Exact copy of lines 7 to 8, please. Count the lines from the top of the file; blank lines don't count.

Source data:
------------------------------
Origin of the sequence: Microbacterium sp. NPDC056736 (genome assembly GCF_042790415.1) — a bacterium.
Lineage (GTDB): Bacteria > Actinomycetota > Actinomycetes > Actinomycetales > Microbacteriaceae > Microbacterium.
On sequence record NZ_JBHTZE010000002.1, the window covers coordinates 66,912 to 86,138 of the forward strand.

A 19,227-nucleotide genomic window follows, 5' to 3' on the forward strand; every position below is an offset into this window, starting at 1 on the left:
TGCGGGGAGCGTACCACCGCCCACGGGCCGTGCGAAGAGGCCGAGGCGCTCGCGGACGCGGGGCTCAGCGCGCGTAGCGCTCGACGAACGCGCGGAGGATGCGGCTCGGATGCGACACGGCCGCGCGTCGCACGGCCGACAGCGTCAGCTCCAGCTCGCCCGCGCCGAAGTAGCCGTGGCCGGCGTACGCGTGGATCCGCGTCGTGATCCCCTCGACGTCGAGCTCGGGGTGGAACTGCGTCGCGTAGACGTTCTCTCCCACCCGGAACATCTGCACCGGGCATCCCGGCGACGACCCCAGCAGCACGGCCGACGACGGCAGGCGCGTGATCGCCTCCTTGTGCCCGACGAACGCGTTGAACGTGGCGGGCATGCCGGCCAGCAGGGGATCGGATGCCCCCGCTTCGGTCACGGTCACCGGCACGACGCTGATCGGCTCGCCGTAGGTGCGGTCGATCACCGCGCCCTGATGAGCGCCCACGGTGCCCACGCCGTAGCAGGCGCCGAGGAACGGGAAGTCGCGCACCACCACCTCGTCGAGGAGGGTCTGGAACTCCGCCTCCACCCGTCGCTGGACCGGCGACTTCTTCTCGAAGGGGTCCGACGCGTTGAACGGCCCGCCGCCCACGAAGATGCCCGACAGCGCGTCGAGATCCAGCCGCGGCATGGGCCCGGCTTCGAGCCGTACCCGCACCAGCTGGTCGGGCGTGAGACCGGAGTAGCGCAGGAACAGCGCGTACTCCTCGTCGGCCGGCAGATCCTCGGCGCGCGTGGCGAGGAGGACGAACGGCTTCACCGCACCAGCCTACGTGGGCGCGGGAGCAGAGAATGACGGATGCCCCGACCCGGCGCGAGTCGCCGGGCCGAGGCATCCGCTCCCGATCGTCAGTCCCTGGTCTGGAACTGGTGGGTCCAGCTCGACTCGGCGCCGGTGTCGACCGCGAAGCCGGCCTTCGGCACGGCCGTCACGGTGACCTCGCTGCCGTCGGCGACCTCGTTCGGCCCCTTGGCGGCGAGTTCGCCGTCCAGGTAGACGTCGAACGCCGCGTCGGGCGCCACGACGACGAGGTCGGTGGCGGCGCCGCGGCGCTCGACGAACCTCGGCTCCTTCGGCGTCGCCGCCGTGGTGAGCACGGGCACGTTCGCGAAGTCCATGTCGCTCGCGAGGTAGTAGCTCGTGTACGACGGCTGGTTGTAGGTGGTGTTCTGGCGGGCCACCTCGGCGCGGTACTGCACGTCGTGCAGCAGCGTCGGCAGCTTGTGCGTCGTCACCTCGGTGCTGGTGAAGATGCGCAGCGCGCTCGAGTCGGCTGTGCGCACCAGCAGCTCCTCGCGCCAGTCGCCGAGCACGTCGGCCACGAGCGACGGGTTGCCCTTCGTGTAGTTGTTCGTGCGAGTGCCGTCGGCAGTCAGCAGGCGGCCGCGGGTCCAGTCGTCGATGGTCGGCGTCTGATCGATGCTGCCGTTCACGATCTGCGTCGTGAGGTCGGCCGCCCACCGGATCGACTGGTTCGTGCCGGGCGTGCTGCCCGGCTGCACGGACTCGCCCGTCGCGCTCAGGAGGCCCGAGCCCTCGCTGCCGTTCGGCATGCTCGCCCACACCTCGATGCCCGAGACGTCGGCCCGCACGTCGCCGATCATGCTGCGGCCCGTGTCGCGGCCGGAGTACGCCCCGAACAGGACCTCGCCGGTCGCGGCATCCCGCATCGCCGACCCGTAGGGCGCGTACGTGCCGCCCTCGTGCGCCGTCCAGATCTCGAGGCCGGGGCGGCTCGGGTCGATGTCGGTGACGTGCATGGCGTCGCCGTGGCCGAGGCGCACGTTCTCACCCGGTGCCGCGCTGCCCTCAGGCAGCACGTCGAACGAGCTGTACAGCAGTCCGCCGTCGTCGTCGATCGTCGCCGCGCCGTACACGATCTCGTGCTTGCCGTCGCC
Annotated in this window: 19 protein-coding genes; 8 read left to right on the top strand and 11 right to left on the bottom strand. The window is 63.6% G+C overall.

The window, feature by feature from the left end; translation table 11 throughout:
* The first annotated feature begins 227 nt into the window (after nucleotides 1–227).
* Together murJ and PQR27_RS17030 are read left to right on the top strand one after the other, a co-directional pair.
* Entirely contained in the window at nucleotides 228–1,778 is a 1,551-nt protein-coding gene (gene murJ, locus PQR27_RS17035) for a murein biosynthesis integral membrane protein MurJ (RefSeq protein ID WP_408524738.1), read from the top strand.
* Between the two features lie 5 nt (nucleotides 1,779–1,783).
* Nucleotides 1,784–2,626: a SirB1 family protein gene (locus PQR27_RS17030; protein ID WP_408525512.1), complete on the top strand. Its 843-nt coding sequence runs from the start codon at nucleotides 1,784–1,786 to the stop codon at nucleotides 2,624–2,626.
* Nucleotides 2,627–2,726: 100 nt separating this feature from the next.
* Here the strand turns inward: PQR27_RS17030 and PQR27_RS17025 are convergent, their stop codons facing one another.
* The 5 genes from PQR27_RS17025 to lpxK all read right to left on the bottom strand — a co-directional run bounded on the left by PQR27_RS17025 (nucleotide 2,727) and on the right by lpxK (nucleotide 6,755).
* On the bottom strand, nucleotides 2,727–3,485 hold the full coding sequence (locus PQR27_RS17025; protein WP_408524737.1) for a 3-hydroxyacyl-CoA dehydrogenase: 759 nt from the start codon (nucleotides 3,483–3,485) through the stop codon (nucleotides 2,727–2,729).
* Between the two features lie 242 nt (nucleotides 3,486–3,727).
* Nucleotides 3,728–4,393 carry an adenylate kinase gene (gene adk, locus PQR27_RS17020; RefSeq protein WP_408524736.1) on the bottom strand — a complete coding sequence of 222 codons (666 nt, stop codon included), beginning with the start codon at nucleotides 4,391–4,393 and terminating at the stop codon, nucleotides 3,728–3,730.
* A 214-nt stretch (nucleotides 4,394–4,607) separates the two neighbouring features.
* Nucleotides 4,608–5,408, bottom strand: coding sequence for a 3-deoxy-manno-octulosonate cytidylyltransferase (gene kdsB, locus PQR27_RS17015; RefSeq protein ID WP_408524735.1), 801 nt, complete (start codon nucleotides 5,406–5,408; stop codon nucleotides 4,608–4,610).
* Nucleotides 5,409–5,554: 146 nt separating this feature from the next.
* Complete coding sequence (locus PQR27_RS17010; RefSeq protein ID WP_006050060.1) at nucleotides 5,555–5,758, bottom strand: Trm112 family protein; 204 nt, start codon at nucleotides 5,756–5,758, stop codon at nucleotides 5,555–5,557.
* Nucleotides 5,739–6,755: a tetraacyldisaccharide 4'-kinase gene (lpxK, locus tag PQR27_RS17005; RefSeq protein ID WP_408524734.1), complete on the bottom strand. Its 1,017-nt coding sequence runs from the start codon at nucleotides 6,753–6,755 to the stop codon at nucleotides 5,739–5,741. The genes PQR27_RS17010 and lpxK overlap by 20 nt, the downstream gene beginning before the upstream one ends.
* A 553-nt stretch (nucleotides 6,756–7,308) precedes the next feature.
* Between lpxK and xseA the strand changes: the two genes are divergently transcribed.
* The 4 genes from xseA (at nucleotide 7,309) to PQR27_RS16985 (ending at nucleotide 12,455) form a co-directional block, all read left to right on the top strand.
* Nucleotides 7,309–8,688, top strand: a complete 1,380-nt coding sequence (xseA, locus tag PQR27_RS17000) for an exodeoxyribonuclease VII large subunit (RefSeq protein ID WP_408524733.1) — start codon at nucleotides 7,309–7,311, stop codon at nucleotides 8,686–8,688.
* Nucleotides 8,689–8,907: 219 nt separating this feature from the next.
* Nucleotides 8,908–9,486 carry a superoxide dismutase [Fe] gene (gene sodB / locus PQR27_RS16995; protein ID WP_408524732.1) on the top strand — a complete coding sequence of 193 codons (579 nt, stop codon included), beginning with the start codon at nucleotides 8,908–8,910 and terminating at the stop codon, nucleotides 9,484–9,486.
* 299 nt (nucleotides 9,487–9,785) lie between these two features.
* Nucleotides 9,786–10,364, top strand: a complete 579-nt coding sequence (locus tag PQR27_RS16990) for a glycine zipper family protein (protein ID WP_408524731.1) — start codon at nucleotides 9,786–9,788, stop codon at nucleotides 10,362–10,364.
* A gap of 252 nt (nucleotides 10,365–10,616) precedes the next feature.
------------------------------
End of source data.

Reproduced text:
The window, feature by feature from the left end; translation table 11 throughout:
* The first annotated feature begins 227 nt into the window (after nucleotides 1–227).